Understanding SQL Server Full-text Indexing – (Part 1)

SQL Server allows applications and users to execute full- text search queries against character based data in SQL Server tables. Full-text search is applicable in wide-range of business scenarios. You use full-text search to create queries that search for a word or phrase in a column. You can use full-text search to search a one or more columns for a word or phrase, or words in close proximity to each other, or multiple inflections and tenses of a word (for example: work, works, working).

Full-text search supports a user-friendly interface for data search. Full-text search stores information about words and the row in which the word is found in a full-text search index. A full-text index is a special type of token-based functional index that is built and maintained by the Full-Text Engine for SQL Server. The process of creating full-text index differs from other types of indexes. Instead of the construction of the B-tree structure based on a value stored in a particular row, a full-text index builds an inverted, staked, compressed index structure based on individual tokens from the text being indexed. You can group multiple full-indexes in a single full-text search catalog.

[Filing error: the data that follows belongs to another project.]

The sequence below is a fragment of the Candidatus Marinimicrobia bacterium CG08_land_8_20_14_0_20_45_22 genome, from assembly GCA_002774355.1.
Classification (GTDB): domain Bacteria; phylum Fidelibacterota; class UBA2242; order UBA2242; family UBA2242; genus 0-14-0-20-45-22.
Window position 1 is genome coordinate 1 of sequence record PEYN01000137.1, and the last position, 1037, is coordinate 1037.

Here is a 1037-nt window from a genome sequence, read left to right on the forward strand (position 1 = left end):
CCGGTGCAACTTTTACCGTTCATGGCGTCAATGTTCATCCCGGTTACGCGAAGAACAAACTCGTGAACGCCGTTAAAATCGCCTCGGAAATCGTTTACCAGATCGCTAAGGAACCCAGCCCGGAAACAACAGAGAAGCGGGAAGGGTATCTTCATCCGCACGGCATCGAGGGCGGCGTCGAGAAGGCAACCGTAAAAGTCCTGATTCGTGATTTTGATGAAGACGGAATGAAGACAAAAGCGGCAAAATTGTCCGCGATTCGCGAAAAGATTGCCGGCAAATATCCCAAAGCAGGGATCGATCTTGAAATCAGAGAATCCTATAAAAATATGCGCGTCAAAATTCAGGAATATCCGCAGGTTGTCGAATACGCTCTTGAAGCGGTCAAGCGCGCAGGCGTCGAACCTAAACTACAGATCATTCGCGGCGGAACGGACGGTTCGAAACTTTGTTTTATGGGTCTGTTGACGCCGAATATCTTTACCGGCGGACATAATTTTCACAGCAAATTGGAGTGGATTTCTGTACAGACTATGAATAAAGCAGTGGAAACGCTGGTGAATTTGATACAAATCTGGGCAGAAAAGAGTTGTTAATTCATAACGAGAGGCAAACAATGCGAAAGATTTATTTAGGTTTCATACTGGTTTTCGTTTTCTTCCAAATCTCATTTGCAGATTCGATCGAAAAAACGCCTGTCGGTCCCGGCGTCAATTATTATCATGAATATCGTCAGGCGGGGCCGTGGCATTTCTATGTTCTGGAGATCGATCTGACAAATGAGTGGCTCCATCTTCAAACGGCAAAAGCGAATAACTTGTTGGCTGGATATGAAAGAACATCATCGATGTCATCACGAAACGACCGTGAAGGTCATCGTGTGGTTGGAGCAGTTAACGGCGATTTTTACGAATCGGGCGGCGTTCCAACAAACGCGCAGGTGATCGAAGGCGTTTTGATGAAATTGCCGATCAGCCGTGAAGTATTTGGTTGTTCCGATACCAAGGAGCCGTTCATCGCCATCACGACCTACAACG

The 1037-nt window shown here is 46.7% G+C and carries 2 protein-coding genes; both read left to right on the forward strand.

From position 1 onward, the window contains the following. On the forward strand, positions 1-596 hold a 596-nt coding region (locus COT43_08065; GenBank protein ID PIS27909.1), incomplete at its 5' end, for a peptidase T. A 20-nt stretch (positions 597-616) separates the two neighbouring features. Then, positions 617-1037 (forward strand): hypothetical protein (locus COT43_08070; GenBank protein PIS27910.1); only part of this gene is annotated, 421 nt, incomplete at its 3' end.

Checkout the part-1 of this two part article series here, in which I discussed about full-text indexing feature, how to configure an SQL Server instance to support full-text search, and how to create full-text index using SQL Server Management Studio.

This article is published on SSWUG.org.